Galileo 7 – Was it Boma, Spock or is it me?

Discussion in 'Star Trek - Original Series' started by Jeffty5, Sep 17, 2012.

  1. Nacluv

    Nacluv Lieutenant Commander Red Shirt

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    I love McCoy but sometimes I find him to be so self-righteous that it corrodes his capacity of seeing things from more perspectives than his own, sometimes making him very unilateral.


    I guess I am the only one, but I've had even more such experiences with Spock actually.
     
  2. Admiral_Sisko

    Admiral_Sisko Lieutenant Commander

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    As have I. I think that people tend to remember McCoy's statements because they're often extremely dramatic, whereas Spock's are not, but that distinction doesn't diminish the value of Spock's statements, nor does it undermine the honesty behind them. His interactions with Kirk in "Where No Man Has Gone Before" and "The City on the Edge of Forever" are excellent examples of his ability to cut through irrelevancies and focus only on the truth of a particular situation.
     
  3. Lt. Zanne

    Lt. Zanne Lieutenant Junior Grade Red Shirt

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    well I like that about Spock too~ his focus and his intellect and the way he can think thru things logically without the interference of emotions (usually). And I like McCoy because he is not really a military man or a very disciplined man.They are both great characters. I enjoy McCoy's irreverence. Bread and Circuses is one of my favorite episodes where you see them arguing/debating, just not being able to get along or understand each other very well.
     
  4. Gary7

    Gary7 Rear Admiral Rear Admiral

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    I'm surprised by your stance here. It looks pretty clear to me, as ssosmcin pointed out, that they have a very limited time frame. Getting the shuttle fueled up to take off is high priority. On top of this, they have the angry Sasquatch natives to deal with, who seem to sense when they're wandering about. Having people outside making a burial is like throwing chum in the ocean and thinking sharks might not come.

    Every time a phaser is fired, they suffer drainage. And, they don't seem particularly effective against the natives, except to frighten them only momentarily. They never mention phaser settings, so we don't know what setting they used (probably too early in the show before they established this detail), but a logical guess would be stun at first, then kill when that wasn't effective. Citing one line from "Omega Glory" is not credible, as Tracey was deranged at that point anyway. "Thousands" is ambiguous in this context, given his state of mind. In fact, Spock says there were "several hundred Yang bodies" that they discovered near several discharged phaser packs. Who knows precisely how many were killed per power pack, but it's definitely not in the thousands. So, the power would need to be conserved. As it was, they barely had enough to get into orbit and landing was theorized to be very rough, if Spock hadn't jettisoned the fuel and ignited it.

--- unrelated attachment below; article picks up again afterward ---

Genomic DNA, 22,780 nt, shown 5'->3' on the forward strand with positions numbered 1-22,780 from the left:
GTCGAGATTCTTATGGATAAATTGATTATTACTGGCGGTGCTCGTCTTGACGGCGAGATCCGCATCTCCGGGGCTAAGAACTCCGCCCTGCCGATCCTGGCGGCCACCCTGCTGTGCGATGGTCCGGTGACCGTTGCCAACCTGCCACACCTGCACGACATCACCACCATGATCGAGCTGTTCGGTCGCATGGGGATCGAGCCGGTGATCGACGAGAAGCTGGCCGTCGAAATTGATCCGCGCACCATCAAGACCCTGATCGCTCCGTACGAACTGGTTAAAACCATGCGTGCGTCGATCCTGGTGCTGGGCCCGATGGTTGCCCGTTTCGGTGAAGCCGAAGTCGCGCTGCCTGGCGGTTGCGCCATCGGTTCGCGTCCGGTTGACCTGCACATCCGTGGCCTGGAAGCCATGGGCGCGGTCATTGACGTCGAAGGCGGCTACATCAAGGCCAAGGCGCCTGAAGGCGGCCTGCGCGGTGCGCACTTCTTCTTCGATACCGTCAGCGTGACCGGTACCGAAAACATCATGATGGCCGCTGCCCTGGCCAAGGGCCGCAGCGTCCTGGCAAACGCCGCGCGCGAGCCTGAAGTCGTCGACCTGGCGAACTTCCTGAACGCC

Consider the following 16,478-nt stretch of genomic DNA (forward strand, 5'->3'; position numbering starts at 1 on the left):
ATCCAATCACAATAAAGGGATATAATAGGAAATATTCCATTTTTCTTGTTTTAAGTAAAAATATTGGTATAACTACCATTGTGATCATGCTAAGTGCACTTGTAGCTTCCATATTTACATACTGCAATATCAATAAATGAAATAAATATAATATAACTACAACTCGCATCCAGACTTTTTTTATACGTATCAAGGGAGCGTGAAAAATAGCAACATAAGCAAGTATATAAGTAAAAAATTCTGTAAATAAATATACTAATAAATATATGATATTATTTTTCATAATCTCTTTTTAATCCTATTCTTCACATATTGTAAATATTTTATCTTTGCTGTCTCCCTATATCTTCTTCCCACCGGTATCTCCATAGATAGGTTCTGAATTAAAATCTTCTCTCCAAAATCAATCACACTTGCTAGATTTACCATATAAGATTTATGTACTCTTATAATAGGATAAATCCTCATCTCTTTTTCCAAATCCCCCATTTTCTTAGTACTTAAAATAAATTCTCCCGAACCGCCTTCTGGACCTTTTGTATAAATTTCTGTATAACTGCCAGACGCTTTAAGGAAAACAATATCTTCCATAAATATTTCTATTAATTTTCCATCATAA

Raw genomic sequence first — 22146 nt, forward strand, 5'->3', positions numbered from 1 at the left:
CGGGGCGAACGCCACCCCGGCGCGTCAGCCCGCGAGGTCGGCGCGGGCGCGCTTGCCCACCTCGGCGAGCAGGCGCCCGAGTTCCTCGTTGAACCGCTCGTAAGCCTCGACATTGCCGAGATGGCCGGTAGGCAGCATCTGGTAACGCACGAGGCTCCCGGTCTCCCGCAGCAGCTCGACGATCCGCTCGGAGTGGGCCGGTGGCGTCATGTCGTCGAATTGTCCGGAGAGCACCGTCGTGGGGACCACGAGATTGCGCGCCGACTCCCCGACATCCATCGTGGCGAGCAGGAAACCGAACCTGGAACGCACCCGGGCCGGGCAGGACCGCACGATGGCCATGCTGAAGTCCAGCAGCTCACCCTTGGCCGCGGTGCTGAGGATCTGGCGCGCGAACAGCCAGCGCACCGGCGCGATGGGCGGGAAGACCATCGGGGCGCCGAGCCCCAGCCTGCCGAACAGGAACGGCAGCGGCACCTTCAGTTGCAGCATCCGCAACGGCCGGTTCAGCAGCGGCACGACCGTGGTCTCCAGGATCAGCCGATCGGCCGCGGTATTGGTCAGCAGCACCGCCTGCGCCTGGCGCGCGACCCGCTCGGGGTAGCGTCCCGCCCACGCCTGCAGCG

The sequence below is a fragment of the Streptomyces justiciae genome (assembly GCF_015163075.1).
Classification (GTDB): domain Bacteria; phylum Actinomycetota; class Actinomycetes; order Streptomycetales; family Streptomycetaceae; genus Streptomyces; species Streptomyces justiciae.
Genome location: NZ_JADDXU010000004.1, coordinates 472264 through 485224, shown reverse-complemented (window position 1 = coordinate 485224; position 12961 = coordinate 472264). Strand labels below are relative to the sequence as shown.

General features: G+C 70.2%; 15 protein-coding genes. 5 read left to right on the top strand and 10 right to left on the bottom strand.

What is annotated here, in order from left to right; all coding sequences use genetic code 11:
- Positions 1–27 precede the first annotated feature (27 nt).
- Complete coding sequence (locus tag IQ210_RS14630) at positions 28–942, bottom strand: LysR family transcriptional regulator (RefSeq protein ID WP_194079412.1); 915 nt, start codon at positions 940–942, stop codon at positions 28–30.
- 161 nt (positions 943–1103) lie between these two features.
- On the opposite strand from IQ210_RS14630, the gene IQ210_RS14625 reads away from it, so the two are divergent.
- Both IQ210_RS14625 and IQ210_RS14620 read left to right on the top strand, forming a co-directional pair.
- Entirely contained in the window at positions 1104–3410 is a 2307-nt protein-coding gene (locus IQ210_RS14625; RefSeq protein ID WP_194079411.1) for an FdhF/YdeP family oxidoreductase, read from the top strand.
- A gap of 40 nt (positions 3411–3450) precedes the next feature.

5. Timo

    Timo Admiral Admiral

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    There is a sense of hurry in the episode - but that is a human instinct, to get out of danger as fast as possible. Spock if anybody should be able to calmly assess the facts of the matter and decide that, counterintuitively, staying put is the sensible thing to do. A major dramatic opportunity is lost here...

    Phasers can be drained for fuel (or other sort of takeoff oomph) in a few hours, which means this need not take place until a few hours before takeoff. Which could happen a week from the funeral.

    OTOH, phasers have never been indicated to suffer from lack of ammo in preceding episodes, and later ones will show they are good for thousands of kills. In the episode, we fail to see even a single kill - but OTOH we fail to see any sort of physical damage e.g. to the shield of one of the beasts, heavily indicating our heroes are using the stun setting. "Disintegrate" would not distinguish between strong and weak opponents! Plus, even a single established kill would raise morale on the hero side and drop it on the villain side, so an outright attack met by a determined phaser defense would actually be highly desirable.

    Why not? A clean kill in TOS does not leave a body!

    This is never stated in the episode.

    Getting to the orbit was a frivolous exercise in the first place. The castaways had no need to get into space, other than to get out of the reach of the cavemen - and that would have been far better achieved by camping out and slaying any approaching giants. Leave it to Kirk to effect the actual extraction, as he's so much better equipped to achieve it.